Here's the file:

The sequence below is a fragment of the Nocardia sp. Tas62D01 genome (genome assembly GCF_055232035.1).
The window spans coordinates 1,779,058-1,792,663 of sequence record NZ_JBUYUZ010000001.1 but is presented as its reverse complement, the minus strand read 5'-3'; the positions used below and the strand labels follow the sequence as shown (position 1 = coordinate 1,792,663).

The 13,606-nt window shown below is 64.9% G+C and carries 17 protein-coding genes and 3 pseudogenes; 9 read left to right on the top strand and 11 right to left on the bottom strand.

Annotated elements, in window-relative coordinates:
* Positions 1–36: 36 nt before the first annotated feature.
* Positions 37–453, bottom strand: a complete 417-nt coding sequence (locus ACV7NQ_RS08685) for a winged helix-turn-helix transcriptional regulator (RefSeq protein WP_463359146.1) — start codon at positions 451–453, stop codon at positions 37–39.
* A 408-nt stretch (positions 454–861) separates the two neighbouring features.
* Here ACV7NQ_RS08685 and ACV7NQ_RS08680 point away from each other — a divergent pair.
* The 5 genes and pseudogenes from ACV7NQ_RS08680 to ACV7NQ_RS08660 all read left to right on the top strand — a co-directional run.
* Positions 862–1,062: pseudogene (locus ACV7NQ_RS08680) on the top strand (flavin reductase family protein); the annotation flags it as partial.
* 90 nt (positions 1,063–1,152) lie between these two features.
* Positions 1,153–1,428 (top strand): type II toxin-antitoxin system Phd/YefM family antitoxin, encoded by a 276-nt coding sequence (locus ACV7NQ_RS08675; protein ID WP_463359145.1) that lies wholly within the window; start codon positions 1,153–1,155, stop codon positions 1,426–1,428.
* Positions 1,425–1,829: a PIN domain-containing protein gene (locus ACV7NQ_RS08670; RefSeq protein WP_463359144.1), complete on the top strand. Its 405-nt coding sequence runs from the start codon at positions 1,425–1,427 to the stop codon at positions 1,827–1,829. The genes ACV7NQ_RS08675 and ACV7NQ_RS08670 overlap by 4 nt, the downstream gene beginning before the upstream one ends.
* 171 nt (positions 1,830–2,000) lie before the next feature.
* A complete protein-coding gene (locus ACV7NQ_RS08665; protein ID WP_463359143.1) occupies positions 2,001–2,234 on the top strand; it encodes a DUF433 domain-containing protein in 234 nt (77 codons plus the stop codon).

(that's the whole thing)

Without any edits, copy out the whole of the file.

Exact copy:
The sequence below is a fragment of the Nocardia sp. Tas62D01 genome (genome assembly GCF_055232035.1).
The window spans coordinates 1,779,058-1,792,663 of sequence record NZ_JBUYUZ010000001.1 but is presented as its reverse complement, the minus strand read 5'-3'; the positions used below and the strand labels follow the sequence as shown (position 1 = coordinate 1,792,663).

The 13,606-nt window shown below is 64.9% G+C and carries 17 protein-coding genes and 3 pseudogenes; 9 read left to right on the top strand and 11 right to left on the bottom strand.

Annotated elements, in window-relative coordinates:
* Positions 1–36: 36 nt before the first annotated feature.
* Positions 37–453, bottom strand: a complete 417-nt coding sequence (locus ACV7NQ_RS08685) for a winged helix-turn-helix transcriptional regulator (RefSeq protein WP_463359146.1) — start codon at positions 451–453, stop codon at positions 37–39.
* A 408-nt stretch (positions 454–861) separates the two neighbouring features.
* Here ACV7NQ_RS08685 and ACV7NQ_RS08680 point away from each other — a divergent pair.
* The 5 genes and pseudogenes from ACV7NQ_RS08680 to ACV7NQ_RS08660 all read left to right on the top strand — a co-directional run.
* Positions 862–1,062: pseudogene (locus ACV7NQ_RS08680) on the top strand (flavin reductase family protein); the annotation flags it as partial.
* 90 nt (positions 1,063–1,152) lie between these two features.
* Positions 1,153–1,428 (top strand): type II toxin-antitoxin system Phd/YefM family antitoxin, encoded by a 276-nt coding sequence (locus ACV7NQ_RS08675; protein ID WP_463359145.1) that lies wholly within the window; start codon positions 1,153–1,155, stop codon positions 1,426–1,428.
* Positions 1,425–1,829: a PIN domain-containing protein gene (locus ACV7NQ_RS08670; RefSeq protein WP_463359144.1), complete on the top strand. Its 405-nt coding sequence runs from the start codon at positions 1,425–1,427 to the stop codon at positions 1,827–1,829. The genes ACV7NQ_RS08675 and ACV7NQ_RS08670 overlap by 4 nt, the downstream gene beginning before the upstream one ends.
* 171 nt (positions 1,830–2,000) lie before the next feature.
* A complete protein-coding gene (locus ACV7NQ_RS08665; protein ID WP_463359143.1) occupies positions 2,001–2,234 on the top strand; it encodes a DUF433 domain-containing protein in 234 nt (77 codons plus the stop codon).